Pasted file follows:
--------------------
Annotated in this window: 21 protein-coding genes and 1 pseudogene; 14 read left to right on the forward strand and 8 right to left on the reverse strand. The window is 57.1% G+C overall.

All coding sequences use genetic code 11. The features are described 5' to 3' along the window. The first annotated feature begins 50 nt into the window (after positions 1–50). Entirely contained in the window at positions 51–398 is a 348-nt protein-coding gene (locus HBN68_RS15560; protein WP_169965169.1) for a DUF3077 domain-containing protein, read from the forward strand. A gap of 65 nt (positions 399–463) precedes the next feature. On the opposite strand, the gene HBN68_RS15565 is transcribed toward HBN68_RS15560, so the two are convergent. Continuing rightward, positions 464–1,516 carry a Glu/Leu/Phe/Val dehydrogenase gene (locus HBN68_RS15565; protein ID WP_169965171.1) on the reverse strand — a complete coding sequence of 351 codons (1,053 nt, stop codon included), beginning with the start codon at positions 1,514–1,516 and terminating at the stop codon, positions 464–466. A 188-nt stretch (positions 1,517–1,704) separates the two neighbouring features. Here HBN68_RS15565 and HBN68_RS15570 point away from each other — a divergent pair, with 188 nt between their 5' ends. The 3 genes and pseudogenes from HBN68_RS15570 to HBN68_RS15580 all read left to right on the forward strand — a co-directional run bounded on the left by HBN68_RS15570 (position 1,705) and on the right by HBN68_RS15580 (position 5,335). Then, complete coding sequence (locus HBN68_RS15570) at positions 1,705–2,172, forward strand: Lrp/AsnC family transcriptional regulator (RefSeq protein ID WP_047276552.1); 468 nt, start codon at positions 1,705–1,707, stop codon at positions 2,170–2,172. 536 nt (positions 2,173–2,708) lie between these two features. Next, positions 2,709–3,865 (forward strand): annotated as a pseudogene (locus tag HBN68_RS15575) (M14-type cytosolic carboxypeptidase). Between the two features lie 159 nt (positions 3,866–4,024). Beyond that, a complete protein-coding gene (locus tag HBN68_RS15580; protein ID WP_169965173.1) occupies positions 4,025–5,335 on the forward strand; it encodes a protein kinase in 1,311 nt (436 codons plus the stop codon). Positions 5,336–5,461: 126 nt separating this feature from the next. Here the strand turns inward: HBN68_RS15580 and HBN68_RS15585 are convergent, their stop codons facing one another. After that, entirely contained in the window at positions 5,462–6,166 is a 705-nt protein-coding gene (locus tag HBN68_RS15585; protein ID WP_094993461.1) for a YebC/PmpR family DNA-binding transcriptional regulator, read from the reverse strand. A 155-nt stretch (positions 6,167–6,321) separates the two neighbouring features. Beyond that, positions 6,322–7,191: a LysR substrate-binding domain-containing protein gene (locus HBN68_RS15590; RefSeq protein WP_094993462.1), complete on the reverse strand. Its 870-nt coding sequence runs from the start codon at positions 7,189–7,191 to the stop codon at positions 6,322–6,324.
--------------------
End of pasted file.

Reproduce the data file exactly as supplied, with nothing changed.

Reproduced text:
Annotated in this window: 21 protein-coding genes and 1 pseudogene; 14 read left to right on the forward strand and 8 right to left on the reverse strand. The window is 57.1% G+C overall.

All coding sequences use genetic code 11. The features are described 5' to 3' along the window. The first annotated feature begins 50 nt into the window (after positions 1–50). Entirely contained in the window at positions 51–398 is a 348-nt protein-coding gene (locus HBN68_RS15560; protein WP_169965169.1) for a DUF3077 domain-containing protein, read from the forward strand. A gap of 65 nt (positions 399–463) precedes the next feature. On the opposite strand, the gene HBN68_RS15565 is transcribed toward HBN68_RS15560, so the two are convergent. Continuing rightward, positions 464–1,516 carry a Glu/Leu/Phe/Val dehydrogenase gene (locus HBN68_RS15565; protein ID WP_169965171.1) on the reverse strand — a complete coding sequence of 351 codons (1,053 nt, stop codon included), beginning with the start codon at positions 1,514–1,516 and terminating at the stop codon, positions 464–466. A 188-nt stretch (positions 1,517–1,704) separates the two neighbouring features. Here HBN68_RS15565 and HBN68_RS15570 point away from each other — a divergent pair, with 188 nt between their 5' ends. The 3 genes and pseudogenes from HBN68_RS15570 to HBN68_RS15580 all read left to right on the forward strand — a co-directional run bounded on the left by HBN68_RS15570 (position 1,705) and on the right by HBN68_RS15580 (position 5,335). Then, complete coding sequence (locus HBN68_RS15570) at positions 1,705–2,172, forward strand: Lrp/AsnC family transcriptional regulator (RefSeq protein ID WP_047276552.1); 468 nt, start codon at positions 1,705–1,707, stop codon at positions 2,170–2,172. 536 nt (positions 2,173–2,708) lie between these two features. Next, positions 2,709–3,865 (forward strand): annotated as a pseudogene (locus tag HBN68_RS15575) (M14-type cytosolic carboxypeptidase). Between the two features lie 159 nt (positions 3,866–4,024). Beyond that, a complete protein-coding gene (locus tag HBN68_RS15580; protein ID WP_169965173.1) occupies positions 4,025–5,335 on the forward strand; it encodes a protein kinase in 1,311 nt (436 codons plus the stop codon). Positions 5,336–5,461: 126 nt separating this feature from the next. Here the strand turns inward: HBN68_RS15580 and HBN68_RS15585 are convergent, their stop codons facing one another. After that, entirely contained in the window at positions 5,462–6,166 is a 705-nt protein-coding gene (locus tag HBN68_RS15585; protein ID WP_094993461.1) for a YebC/PmpR family DNA-binding transcriptional regulator, read from the reverse strand. A 155-nt stretch (positions 6,167–6,321) separates the two neighbouring features. Beyond that, positions 6,322–7,191: a LysR substrate-binding domain-containing protein gene (locus HBN68_RS15590; RefSeq protein WP_094993462.1), complete on the reverse strand. Its 870-nt coding sequence runs from the start codon at positions 7,189–7,191 to the stop codon at positions 6,322–6,324.